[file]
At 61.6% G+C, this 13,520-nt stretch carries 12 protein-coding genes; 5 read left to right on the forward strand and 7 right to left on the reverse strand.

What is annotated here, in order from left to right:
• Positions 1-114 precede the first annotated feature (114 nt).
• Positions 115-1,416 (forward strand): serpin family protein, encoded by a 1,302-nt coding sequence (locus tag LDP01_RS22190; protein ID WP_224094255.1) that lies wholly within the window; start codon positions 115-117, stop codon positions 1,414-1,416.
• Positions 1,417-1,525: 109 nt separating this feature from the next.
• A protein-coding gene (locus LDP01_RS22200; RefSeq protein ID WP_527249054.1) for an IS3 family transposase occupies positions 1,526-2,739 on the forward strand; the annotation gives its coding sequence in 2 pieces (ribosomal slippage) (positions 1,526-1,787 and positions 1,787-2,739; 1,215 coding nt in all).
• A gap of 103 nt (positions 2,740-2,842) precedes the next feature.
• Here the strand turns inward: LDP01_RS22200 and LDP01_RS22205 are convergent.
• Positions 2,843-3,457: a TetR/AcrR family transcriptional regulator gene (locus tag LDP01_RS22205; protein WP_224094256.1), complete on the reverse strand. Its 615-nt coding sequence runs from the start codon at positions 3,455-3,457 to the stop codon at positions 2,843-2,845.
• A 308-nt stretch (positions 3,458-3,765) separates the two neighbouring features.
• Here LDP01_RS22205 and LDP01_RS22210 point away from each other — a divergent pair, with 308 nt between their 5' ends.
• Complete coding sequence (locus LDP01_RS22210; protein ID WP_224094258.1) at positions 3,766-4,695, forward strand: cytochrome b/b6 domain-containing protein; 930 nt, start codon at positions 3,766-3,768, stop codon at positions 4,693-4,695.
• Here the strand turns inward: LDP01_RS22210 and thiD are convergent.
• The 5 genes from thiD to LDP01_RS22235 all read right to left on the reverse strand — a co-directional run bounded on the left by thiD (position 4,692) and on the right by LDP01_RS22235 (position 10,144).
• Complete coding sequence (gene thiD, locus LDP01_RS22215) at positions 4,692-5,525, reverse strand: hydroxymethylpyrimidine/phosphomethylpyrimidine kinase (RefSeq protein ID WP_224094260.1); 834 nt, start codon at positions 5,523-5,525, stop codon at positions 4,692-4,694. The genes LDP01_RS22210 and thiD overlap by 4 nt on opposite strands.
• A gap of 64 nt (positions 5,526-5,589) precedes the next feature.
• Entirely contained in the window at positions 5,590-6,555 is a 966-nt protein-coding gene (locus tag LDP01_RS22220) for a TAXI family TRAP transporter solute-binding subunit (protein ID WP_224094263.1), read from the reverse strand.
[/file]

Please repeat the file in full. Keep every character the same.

At 61.6% G+C, this 13,520-nt stretch carries 12 protein-coding genes; 5 read left to right on the forward strand and 7 right to left on the reverse strand.

What is annotated here, in order from left to right:
• Positions 1-114 precede the first annotated feature (114 nt).
• Positions 115-1,416 (forward strand): serpin family protein, encoded by a 1,302-nt coding sequence (locus tag LDP01_RS22190; protein ID WP_224094255.1) that lies wholly within the window; start codon positions 115-117, stop codon positions 1,414-1,416.
• Positions 1,417-1,525: 109 nt separating this feature from the next.
• A protein-coding gene (locus LDP01_RS22200; RefSeq protein ID WP_527249054.1) for an IS3 family transposase occupies positions 1,526-2,739 on the forward strand; the annotation gives its coding sequence in 2 pieces (ribosomal slippage) (positions 1,526-1,787 and positions 1,787-2,739; 1,215 coding nt in all).
• A gap of 103 nt (positions 2,740-2,842) precedes the next feature.
• Here the strand turns inward: LDP01_RS22200 and LDP01_RS22205 are convergent.
• Positions 2,843-3,457: a TetR/AcrR family transcriptional regulator gene (locus tag LDP01_RS22205; protein WP_224094256.1), complete on the reverse strand. Its 615-nt coding sequence runs from the start codon at positions 3,455-3,457 to the stop codon at positions 2,843-2,845.
• A 308-nt stretch (positions 3,458-3,765) separates the two neighbouring features.
• Here LDP01_RS22205 and LDP01_RS22210 point away from each other — a divergent pair, with 308 nt between their 5' ends.
• Complete coding sequence (locus LDP01_RS22210; protein ID WP_224094258.1) at positions 3,766-4,695, forward strand: cytochrome b/b6 domain-containing protein; 930 nt, start codon at positions 3,766-3,768, stop codon at positions 4,693-4,695.
• Here the strand turns inward: LDP01_RS22210 and thiD are convergent.
• The 5 genes from thiD to LDP01_RS22235 all read right to left on the reverse strand — a co-directional run bounded on the left by thiD (position 4,692) and on the right by LDP01_RS22235 (position 10,144).
• Complete coding sequence (gene thiD, locus LDP01_RS22215) at positions 4,692-5,525, reverse strand: hydroxymethylpyrimidine/phosphomethylpyrimidine kinase (RefSeq protein ID WP_224094260.1); 834 nt, start codon at positions 5,523-5,525, stop codon at positions 4,692-4,694. The genes LDP01_RS22210 and thiD overlap by 4 nt on opposite strands.
• A gap of 64 nt (positions 5,526-5,589) precedes the next feature.
• Entirely contained in the window at positions 5,590-6,555 is a 966-nt protein-coding gene (locus tag LDP01_RS22220) for a TAXI family TRAP transporter solute-binding subunit (protein ID WP_224094263.1), read from the reverse strand.